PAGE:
Does the light have other ‘special’ features? There are some lights that have little beveled edges around one end or another. These can easily be used for self-defense. I think it’s worth mentioning them, but I usually tend to use a flashlight as a flashlight. If I have to hit someone, I’ll find something harder and more clumsy; rocks or chairs work great. However, when there’s nothing else available, it’s nice to know I have the option if needed. Lasers can also be found on some lights, but lights with this option usually are made to be mounted on a firearm. Since many who carry a flashlight will not be carrying a firearm, and weapon mounted lights are a special topic, it is beyond the intended scope of this article to consider laser options.

Is the flashlight simple enough to actually use without activating a ‘special’ option by accident? Some lights have strobe options that are disorienting to attackers, but strobing light can also cause the same disorientation in the user. I distinctly remember trying to do a low-light pistol course, and my strobe option kept turning on when I was trying to make my shot. Strobes are great for signaling or disorienting someone, but when I’m trying to make a shot with my pistol, it tends to disorient me instead.

With flashlights, as with any other item that has a high failure rate, if you carry one… carry two. For items that can fail you, it’s always a good idea to have a back-up. I actually carry two flashlights on me, or I have one nearby that will be easily accessible perhaps in my vehicle or in an outside pocket of my pack that I can quickly find.

Some people want to know what flashlight I prefer. I tend to like lights that are LED, have a thumb pressure control switch with the ability to leave the light on somehow if I choose, and have at least two settings – one around 50 lumens and the other around 180 lumens. I would rather spend a little more money on exactly what I want, knowing it’ll be around for a long time, rather than just get something inexpensive that I might have to replace too soon. Many manufacturers offer a wide variety of lights. I suggest that, as you research and choose a light that meets your needs, you also ask whether others who have similar needs and requirements choose the brand that you are considering.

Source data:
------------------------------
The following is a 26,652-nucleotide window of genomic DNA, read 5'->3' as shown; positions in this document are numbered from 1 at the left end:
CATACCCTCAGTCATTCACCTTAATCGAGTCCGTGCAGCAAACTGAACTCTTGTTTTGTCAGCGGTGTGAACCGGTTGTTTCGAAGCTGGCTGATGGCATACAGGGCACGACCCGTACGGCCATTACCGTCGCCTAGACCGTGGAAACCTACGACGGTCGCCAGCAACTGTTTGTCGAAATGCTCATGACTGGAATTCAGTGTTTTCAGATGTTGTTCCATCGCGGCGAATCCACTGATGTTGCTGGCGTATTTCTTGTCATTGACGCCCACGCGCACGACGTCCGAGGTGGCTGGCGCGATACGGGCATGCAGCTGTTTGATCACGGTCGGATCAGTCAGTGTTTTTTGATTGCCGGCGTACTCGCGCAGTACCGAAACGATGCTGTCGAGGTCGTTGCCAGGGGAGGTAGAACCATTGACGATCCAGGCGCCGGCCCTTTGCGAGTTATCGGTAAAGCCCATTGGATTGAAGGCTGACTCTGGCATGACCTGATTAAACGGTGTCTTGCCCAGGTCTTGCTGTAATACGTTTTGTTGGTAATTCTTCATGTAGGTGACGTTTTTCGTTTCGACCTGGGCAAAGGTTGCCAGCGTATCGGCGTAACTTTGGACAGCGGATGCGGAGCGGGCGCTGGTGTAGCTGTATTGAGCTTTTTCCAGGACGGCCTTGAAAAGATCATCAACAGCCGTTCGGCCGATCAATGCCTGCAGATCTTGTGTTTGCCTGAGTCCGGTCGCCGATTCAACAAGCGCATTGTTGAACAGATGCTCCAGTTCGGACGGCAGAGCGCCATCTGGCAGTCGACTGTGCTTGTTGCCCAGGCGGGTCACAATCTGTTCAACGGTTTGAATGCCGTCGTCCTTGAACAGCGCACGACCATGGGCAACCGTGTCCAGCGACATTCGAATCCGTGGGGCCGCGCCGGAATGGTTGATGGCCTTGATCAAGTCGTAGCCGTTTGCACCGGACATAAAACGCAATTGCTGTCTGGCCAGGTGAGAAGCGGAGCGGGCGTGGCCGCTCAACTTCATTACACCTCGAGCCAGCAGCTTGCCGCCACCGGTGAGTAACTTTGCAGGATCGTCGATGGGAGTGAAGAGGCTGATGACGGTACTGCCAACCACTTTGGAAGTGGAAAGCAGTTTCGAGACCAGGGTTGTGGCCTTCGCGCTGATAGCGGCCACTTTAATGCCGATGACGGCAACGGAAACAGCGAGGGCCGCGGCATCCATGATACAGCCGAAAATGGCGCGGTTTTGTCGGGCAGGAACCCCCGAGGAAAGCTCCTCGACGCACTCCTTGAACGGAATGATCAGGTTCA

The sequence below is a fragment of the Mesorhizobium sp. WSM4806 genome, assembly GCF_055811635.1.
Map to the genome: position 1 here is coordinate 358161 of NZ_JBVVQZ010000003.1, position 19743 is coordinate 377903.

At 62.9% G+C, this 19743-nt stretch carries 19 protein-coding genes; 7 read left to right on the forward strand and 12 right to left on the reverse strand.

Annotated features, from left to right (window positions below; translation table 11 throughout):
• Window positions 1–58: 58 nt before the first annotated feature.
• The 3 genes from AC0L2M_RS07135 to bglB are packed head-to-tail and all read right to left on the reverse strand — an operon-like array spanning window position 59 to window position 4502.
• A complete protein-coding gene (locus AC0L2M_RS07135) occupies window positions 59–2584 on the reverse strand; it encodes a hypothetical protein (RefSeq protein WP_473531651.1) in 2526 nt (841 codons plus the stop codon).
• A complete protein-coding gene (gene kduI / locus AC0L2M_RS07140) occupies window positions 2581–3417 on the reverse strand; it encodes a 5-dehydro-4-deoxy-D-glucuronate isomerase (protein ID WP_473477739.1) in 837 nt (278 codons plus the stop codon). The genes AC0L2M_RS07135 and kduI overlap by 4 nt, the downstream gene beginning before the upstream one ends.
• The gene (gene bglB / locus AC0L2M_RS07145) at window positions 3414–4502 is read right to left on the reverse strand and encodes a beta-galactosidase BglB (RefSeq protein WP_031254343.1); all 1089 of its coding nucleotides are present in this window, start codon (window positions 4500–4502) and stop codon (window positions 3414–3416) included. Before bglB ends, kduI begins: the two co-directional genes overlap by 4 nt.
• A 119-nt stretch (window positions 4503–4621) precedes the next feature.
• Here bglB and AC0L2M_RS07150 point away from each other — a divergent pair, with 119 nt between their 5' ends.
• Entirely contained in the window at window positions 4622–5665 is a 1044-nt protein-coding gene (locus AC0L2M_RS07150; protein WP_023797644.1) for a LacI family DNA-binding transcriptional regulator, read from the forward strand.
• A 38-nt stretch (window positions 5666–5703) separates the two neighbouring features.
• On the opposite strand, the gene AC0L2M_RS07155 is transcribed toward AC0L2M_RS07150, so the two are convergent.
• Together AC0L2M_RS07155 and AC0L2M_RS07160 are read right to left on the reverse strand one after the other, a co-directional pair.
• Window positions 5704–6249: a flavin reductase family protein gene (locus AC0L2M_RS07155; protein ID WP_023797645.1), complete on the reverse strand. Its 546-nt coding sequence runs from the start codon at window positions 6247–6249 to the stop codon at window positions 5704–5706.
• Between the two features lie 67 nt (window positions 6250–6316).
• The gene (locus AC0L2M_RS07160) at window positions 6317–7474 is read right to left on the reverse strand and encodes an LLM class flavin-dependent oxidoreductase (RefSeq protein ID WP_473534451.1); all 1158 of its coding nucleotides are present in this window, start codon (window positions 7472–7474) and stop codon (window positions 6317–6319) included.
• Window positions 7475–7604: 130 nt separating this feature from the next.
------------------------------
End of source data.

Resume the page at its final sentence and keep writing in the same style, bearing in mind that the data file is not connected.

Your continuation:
As with almost every piece of equipment that’s out there, always keep in mind that the more time and thought you put into it, the better choice you’ll make. Most important of all is once you have your light, practice with it the way you’re going to have to use it when the time comes. Low light training classes are an entire course by themselves at nearly every self-defense style training school in the world. Training and practice are the essential keys to having self-confidence in potentially dangerous situations whether it is the use of flashlights or any other tool or weapon.